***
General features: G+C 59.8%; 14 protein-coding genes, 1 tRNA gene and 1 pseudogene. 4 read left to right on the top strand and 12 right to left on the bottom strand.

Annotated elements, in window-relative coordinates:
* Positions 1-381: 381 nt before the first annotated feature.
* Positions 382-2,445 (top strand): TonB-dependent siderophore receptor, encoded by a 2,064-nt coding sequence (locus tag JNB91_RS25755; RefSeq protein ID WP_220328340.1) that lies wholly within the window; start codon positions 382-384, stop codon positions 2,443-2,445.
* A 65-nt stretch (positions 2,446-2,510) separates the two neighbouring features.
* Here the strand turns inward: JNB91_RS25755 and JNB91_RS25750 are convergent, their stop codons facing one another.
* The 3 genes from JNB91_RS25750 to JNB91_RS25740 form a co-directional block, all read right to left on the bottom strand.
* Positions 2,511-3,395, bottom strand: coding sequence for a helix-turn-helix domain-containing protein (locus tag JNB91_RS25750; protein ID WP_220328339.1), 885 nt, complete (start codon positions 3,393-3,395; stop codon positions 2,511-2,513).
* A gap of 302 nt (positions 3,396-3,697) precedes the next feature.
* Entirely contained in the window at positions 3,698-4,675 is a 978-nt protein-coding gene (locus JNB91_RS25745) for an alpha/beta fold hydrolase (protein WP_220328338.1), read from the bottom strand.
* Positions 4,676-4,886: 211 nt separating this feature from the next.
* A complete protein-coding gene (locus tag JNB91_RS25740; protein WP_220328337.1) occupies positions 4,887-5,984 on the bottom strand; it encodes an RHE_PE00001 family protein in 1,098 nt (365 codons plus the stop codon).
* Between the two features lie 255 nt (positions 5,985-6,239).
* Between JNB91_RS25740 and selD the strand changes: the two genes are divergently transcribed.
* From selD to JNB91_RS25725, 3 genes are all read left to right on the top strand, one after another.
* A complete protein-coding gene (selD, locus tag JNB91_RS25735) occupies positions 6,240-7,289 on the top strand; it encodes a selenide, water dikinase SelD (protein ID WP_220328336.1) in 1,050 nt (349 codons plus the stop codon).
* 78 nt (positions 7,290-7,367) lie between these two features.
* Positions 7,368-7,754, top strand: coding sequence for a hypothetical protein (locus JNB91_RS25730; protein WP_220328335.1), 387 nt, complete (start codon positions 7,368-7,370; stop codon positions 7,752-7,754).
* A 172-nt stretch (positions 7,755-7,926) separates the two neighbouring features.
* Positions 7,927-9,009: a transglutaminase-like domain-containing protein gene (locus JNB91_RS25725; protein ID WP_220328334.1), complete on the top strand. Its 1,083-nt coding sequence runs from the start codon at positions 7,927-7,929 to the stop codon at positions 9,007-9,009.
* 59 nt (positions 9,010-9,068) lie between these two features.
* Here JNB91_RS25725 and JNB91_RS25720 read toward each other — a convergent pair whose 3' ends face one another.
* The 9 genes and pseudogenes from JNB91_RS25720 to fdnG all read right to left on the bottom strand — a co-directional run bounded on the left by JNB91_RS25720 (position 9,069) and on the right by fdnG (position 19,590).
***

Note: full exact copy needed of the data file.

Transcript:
General features: G+C 59.8%; 14 protein-coding genes, 1 tRNA gene and 1 pseudogene. 4 read left to right on the top strand and 12 right to left on the bottom strand.

Annotated elements, in window-relative coordinates:
* Positions 1-381: 381 nt before the first annotated feature.
* Positions 382-2,445 (top strand): TonB-dependent siderophore receptor, encoded by a 2,064-nt coding sequence (locus tag JNB91_RS25755; RefSeq protein ID WP_220328340.1) that lies wholly within the window; start codon positions 382-384, stop codon positions 2,443-2,445.
* A 65-nt stretch (positions 2,446-2,510) separates the two neighbouring features.
* Here the strand turns inward: JNB91_RS25755 and JNB91_RS25750 are convergent, their stop codons facing one another.
* The 3 genes from JNB91_RS25750 to JNB91_RS25740 form a co-directional block, all read right to left on the bottom strand.
* Positions 2,511-3,395, bottom strand: coding sequence for a helix-turn-helix domain-containing protein (locus tag JNB91_RS25750; protein ID WP_220328339.1), 885 nt, complete (start codon positions 3,393-3,395; stop codon positions 2,511-2,513).
* A gap of 302 nt (positions 3,396-3,697) precedes the next feature.
* Entirely contained in the window at positions 3,698-4,675 is a 978-nt protein-coding gene (locus JNB91_RS25745) for an alpha/beta fold hydrolase (protein WP_220328338.1), read from the bottom strand.
* Positions 4,676-4,886: 211 nt separating this feature from the next.
* A complete protein-coding gene (locus tag JNB91_RS25740; protein WP_220328337.1) occupies positions 4,887-5,984 on the bottom strand; it encodes an RHE_PE00001 family protein in 1,098 nt (365 codons plus the stop codon).
* Between the two features lie 255 nt (positions 5,985-6,239).
* Between JNB91_RS25740 and selD the strand changes: the two genes are divergently transcribed.
* From selD to JNB91_RS25725, 3 genes are all read left to right on the top strand, one after another.
* A complete protein-coding gene (selD, locus tag JNB91_RS25735) occupies positions 6,240-7,289 on the top strand; it encodes a selenide, water dikinase SelD (protein ID WP_220328336.1) in 1,050 nt (349 codons plus the stop codon).
* 78 nt (positions 7,290-7,367) lie between these two features.
* Positions 7,368-7,754, top strand: coding sequence for a hypothetical protein (locus JNB91_RS25730; protein WP_220328335.1), 387 nt, complete (start codon positions 7,368-7,370; stop codon positions 7,752-7,754).
* A 172-nt stretch (positions 7,755-7,926) separates the two neighbouring features.
* Positions 7,927-9,009: a transglutaminase-like domain-containing protein gene (locus JNB91_RS25725; protein ID WP_220328334.1), complete on the top strand. Its 1,083-nt coding sequence runs from the start codon at positions 7,927-7,929 to the stop codon at positions 9,007-9,009.
* 59 nt (positions 9,010-9,068) lie between these two features.
* Here JNB91_RS25725 and JNB91_RS25720 read toward each other — a convergent pair whose 3' ends face one another.
* The 9 genes and pseudogenes from JNB91_RS25720 to fdnG all read right to left on the bottom strand — a co-directional run bounded on the left by JNB91_RS25720 (position 9,069) and on the right by fdnG (position 19,590).